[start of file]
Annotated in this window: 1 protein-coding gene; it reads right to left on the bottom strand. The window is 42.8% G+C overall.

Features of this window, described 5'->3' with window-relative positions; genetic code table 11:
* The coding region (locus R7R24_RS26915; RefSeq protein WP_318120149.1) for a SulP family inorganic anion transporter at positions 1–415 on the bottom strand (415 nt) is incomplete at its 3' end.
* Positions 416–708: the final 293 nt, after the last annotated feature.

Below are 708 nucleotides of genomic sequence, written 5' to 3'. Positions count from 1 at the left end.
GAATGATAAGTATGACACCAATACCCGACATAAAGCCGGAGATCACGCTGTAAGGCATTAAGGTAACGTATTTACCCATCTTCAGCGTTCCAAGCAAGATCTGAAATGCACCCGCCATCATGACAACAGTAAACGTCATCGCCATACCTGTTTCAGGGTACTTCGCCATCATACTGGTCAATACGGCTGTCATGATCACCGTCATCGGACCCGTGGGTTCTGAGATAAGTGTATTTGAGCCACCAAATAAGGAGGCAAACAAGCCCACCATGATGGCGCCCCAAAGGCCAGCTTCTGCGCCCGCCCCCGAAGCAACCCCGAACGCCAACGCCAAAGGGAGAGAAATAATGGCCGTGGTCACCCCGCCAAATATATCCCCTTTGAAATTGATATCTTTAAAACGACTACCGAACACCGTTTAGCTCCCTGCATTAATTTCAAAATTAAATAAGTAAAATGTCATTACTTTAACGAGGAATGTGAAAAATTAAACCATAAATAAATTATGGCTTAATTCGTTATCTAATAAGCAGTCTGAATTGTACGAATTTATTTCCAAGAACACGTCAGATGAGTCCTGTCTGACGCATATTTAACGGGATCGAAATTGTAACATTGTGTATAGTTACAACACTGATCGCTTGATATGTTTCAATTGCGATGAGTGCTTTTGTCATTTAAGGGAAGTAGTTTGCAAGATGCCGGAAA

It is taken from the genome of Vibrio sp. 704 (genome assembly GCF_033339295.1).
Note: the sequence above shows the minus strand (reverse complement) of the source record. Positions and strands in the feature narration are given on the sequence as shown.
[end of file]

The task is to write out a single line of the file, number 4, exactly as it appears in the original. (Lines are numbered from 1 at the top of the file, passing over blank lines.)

* Positions 416–708: the final 293 nt, after the last annotated feature.